The movie is a manipulative film, of course...how else would it work, but it's to director Roland Emmerich's credit, that when the credits were over, I felt moved and touched. That's what films are meant to be in my opinion.
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1 of 1 people found the following review helpful By Denny Vu Quach on April 12 2004
Format: VHS Tape
Okay, I don't know why all the negative criticism about this movie. First, let me tell folks that this is a movie you should look at without expecting it to totally change your life or your outlook on it. It is not a history lesson; it is based loosely on some facts, but basically it is fiction with the backdrop of the American Revolution, and how great that was, and so is this movie. Mel Gibson was excellent. There were other people in the movie who also played their roles superbly. It is a brutally real story of war in people's own backyards and towns, and focuses on one man's struggle to protect his family from the horrors of the war around them. Whoever says this movie blows has expected way too much from a movie like this, and expects a movie to just dramatically alter their feelings. Don't listen to the criticism; see the movie for yourselves, and then decide based on the storyline itself, not its historical inaccuracies. And all props go out to director Roland Emmerich!
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1 of 1 people found the following review helpful By A Customer on Feb. 17 2004
Format: VHS Tape
What makes a film "realistic"?
Well, that depends on the subject matter. If the film is intended as a historical recreation, then it needs to be exact in terms of both events and aesthetics. If, on the other hand, the purpose is entertainment, then the standard is different.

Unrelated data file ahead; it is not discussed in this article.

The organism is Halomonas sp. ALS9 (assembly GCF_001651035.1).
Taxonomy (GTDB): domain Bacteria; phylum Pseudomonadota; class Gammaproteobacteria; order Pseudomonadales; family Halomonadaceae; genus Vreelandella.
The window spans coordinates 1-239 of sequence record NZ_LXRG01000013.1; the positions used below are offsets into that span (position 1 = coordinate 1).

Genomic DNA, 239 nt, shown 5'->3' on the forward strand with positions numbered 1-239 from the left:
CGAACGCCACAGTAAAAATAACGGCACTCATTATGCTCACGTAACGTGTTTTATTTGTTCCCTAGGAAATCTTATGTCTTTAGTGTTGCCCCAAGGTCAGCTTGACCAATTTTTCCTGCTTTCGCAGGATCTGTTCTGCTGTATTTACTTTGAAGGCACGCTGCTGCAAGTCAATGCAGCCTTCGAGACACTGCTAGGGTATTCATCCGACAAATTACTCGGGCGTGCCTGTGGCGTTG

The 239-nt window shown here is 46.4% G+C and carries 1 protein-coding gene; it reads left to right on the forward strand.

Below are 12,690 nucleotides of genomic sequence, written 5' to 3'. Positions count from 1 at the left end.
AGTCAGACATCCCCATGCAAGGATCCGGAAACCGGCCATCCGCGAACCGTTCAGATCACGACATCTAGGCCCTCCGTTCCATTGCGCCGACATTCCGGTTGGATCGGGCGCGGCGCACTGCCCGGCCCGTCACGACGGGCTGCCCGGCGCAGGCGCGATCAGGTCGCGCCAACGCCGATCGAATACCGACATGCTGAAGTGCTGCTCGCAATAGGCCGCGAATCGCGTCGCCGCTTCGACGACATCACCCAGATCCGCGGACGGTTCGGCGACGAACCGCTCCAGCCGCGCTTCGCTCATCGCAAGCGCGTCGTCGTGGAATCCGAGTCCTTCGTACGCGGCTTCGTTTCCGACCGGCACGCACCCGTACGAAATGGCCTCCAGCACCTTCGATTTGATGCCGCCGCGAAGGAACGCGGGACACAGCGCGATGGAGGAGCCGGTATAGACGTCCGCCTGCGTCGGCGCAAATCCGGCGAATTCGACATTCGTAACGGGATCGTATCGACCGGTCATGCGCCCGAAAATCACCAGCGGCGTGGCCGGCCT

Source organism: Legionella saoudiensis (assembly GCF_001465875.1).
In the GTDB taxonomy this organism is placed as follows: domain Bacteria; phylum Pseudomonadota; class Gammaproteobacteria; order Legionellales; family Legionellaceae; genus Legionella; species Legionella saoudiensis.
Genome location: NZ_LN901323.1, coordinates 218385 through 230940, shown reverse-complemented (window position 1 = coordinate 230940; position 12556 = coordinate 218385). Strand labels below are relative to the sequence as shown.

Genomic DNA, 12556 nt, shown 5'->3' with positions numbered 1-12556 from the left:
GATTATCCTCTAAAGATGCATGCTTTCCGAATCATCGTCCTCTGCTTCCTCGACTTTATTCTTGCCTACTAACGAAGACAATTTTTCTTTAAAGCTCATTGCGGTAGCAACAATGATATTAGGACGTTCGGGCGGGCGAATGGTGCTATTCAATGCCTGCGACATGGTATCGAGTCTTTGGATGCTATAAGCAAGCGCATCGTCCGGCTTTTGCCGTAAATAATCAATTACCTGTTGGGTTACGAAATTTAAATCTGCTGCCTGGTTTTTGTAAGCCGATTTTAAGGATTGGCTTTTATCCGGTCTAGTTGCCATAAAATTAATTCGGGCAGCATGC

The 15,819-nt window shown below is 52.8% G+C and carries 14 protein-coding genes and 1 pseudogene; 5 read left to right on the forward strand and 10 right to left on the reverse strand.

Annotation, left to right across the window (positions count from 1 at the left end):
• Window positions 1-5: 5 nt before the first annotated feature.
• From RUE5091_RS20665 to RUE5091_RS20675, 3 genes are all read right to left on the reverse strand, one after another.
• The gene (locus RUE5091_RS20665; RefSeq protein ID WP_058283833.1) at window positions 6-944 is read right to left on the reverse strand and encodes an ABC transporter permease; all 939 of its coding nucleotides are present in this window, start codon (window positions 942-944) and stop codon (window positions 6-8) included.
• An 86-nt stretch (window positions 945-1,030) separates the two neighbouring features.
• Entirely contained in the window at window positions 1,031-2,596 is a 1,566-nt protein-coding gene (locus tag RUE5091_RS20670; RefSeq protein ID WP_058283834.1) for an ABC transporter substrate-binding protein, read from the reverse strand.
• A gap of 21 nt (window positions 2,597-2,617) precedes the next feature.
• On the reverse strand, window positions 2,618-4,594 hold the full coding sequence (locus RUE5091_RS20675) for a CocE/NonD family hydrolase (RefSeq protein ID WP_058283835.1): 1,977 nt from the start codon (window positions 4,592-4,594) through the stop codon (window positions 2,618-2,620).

Everyone knew going in that "The Patriot" was a fictional story. Given that, it's sole burden to "realism" was to capture the feel of the era as accurately as possible. It did so with remarkable skill. If these people had really lived, this is certainly what it would have been like.
The truth is, almost every negative review this movie has gotten is from one of two sources: (1) defensive Brits trying to to avoid some kind societal guilt (something akin to racism) for the actions of their ancestors and (2) people who dislike the messages Mel Gibson has put into his more recent movies (especially since he's now even daring to make a movie about Jesus!).
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By FrKurt Messick HALL OF FAMETOP 500 REVIEWER on Feb. 28 2006
Format: DVD
It seemed for a time that Mel Gibson thought that the one thing that makes a new picture better than his last picture is a higher body count. Rack up an astonishing 182 dead bodies in 'The Patriot'. This includes death by all manner of devices 'civilised' and otherwise, including a beheading by cannonfire. Did such things happen? Indeed. Do such things continue to happen around the world? Well, there are fewer tomahawk axings (save at the occasional baseball game) but, yes, alas, we still live in a violent world. Does a movie like 'The Patriot' gorify, er, I mean, glorify it too much?
I thought this was a reasonably good movie. I could have done without the more than 1-dead-body-per-minute body count, but I thought this was an interesting tale.
--Double standards in movies--
One thing that irritates me, if you will permit me a brief digression, is that this epic film competed in epic terms, with the earlier summer release Gladiator. One criticism of Gladiator I heard over and over was that it was not true to the history of the time. I did not hear that criticism levelled at The Patriot, which is just as fictional while being based in a real-world scenario.
Of course, another parallel with Gladiator that I couldn't help but notice is that of a major villain (the emperor Commodus in G, and the despicable Tavington (played admirably by Jason Isaacs) here) taunting our hero to try to make him lose his cool, only to be rebuffed and get his come-uppance later.
Ah, formulas aren't just for the chemistry lab...
--Basic Plot--
Mel Gibson turns in his usual good performance as Benjamin Martin (how colonial a name is that?
Read more ›